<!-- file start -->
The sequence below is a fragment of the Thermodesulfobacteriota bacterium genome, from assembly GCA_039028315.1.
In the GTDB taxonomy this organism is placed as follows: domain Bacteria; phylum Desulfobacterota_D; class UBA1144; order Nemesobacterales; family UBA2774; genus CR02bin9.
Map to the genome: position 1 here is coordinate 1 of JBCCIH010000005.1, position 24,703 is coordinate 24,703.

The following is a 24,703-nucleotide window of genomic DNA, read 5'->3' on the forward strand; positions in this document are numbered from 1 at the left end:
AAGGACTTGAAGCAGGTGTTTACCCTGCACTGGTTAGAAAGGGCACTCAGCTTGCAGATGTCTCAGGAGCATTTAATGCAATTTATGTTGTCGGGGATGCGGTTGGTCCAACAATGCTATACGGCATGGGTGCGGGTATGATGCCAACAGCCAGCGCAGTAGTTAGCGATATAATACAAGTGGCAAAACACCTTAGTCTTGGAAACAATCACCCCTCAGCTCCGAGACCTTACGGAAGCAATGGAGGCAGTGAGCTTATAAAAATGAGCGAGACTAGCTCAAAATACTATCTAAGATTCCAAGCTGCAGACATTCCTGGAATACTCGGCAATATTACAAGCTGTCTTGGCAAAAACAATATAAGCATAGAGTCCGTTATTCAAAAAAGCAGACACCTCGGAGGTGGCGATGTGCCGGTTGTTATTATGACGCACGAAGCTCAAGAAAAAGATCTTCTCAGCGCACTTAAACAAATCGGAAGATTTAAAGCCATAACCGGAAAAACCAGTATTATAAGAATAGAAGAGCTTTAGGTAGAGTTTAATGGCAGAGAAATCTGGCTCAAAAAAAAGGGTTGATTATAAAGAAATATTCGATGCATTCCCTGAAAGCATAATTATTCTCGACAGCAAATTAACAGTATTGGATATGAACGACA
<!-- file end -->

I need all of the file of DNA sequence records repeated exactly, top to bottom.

The sequence below is a fragment of the Thermodesulfobacteriota bacterium genome, from assembly GCA_039028315.1.
In the GTDB taxonomy this organism is placed as follows: domain Bacteria; phylum Desulfobacterota_D; class UBA1144; order Nemesobacterales; family UBA2774; genus CR02bin9.
Map to the genome: position 1 here is coordinate 1 of JBCCIH010000005.1, position 24,703 is coordinate 24,703.

The following is a 24,703-nucleotide window of genomic DNA, read 5'->3' on the forward strand; positions in this document are numbered from 1 at the left end:
AAGGACTTGAAGCAGGTGTTTACCCTGCACTGGTTAGAAAGGGCACTCAGCTTGCAGATGTCTCAGGAGCATTTAATGCAATTTATGTTGTCGGGGATGCGGTTGGTCCAACAATGCTATACGGCATGGGTGCGGGTATGATGCCAACAGCCAGCGCAGTAGTTAGCGATATAATACAAGTGGCAAAACACCTTAGTCTTGGAAACAATCACCCCTCAGCTCCGAGACCTTACGGAAGCAATGGAGGCAGTGAGCTTATAAAAATGAGCGAGACTAGCTCAAAATACTATCTAAGATTCCAAGCTGCAGACATTCCTGGAATACTCGGCAATATTACAAGCTGTCTTGGCAAAAACAATATAAGCATAGAGTCCGTTATTCAAAAAAGCAGACACCTCGGAGGTGGCGATGTGCCGGTTGTTATTATGACGCACGAAGCTCAAGAAAAAGATCTTCTCAGCGCACTTAAACAAATCGGAAGATTTAAAGCCATAACCGGAAAAACCAGTATTATAAGAATAGAAGAGCTTTAGGTAGAGTTTAATGGCAGAGAAATCTGGCTCAAAAAAAAGGGTTGATTATAAAGAAATATTCGATGCATTCCCTGAAAGCATAATTATTCTCGACAGCAAATTAACAGTATTGGATATGAACGACA